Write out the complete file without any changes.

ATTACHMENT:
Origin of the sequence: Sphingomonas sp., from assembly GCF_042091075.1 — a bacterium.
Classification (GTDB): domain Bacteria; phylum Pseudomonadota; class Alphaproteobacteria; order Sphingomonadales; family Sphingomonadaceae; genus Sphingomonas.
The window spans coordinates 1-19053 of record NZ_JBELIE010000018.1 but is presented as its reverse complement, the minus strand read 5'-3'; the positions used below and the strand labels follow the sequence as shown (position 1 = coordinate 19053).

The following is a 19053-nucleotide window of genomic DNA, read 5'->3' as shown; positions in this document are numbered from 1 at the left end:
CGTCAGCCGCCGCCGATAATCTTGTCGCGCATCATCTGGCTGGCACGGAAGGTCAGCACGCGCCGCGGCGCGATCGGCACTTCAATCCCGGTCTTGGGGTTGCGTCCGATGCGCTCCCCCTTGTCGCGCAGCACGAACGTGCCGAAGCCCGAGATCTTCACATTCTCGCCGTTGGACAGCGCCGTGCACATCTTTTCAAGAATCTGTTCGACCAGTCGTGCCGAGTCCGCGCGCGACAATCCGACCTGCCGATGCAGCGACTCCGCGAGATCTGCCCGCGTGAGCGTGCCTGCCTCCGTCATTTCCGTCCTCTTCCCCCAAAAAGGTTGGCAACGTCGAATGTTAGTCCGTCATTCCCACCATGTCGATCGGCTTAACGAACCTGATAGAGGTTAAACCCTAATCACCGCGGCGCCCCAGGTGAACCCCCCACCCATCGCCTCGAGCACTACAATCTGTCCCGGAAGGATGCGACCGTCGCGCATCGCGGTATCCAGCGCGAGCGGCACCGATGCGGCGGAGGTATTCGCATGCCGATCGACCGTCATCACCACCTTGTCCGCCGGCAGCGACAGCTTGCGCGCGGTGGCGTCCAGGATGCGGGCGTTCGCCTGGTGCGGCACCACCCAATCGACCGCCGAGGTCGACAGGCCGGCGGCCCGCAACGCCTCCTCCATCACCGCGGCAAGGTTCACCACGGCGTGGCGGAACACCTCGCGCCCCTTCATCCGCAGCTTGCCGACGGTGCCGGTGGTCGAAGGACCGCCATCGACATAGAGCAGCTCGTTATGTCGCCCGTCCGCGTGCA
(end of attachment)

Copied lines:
Origin of the sequence: Sphingomonas sp., from assembly GCF_042091075.1 — a bacterium.
Classification (GTDB): domain Bacteria; phylum Pseudomonadota; class Alphaproteobacteria; order Sphingomonadales; family Sphingomonadaceae; genus Sphingomonas.
The window spans coordinates 1-19053 of record NZ_JBELIE010000018.1 but is presented as its reverse complement, the minus strand read 5'-3'; the positions used below and the strand labels follow the sequence as shown (position 1 = coordinate 19053).

The following is a 19053-nucleotide window of genomic DNA, read 5'->3' as shown; positions in this document are numbered from 1 at the left end:
CGTCAGCCGCCGCCGATAATCTTGTCGCGCATCATCTGGCTGGCACGGAAGGTCAGCACGCGCCGCGGCGCGATCGGCACTTCAATCCCGGTCTTGGGGTTGCGTCCGATGCGCTCCCCCTTGTCGCGCAGCACGAACGTGCCGAAGCCCGAGATCTTCACATTCTCGCCGTTGGACAGCGCCGTGCACATCTTTTCAAGAATCTGTTCGACCAGTCGTGCCGAGTCCGCGCGCGACAATCCGACCTGCCGATGCAGCGACTCCGCGAGATCTGCCCGCGTGAGCGTGCCTGCCTCCGTCATTTCCGTCCTCTTCCCCCAAAAAGGTTGGCAACGTCGAATGTTAGTCCGTCATTCCCACCATGTCGATCGGCTTAACGAACCTGATAGAGGTTAAACCCTAATCACCGCGGCGCCCCAGGTGAACCCCCCACCCATCGCCTCGAGCACTACAATCTGTCCCGGAAGGATGCGACCGTCGCGCATCGCGGTATCCAGCGCGAGCGGCACCGATGCGGCGGAGGTATTCGCATGCCGATCGACCGTCATCACCACCTTGTCCGCCGGCAGCGACAGCTTGCGCGCGGTGGCGTCCAGGATGCGGGCGTTCGCCTGGTGCGGCACCACCCAATCGACCGCCGAGGTCGACAGGCCGGCGGCCCGCAACGCCTCCTCCATCACCGCGGCAAGGTTCACCACGGCGTGGCGGAACACCTCGCGCCCCTTCATCCGCAGCTTGCCGACGGTGCCGGTGGTCGAAGGACCGCCATCGACATAGAGCAGCTCGTTATGTCGCCCGTCCGCGTGCA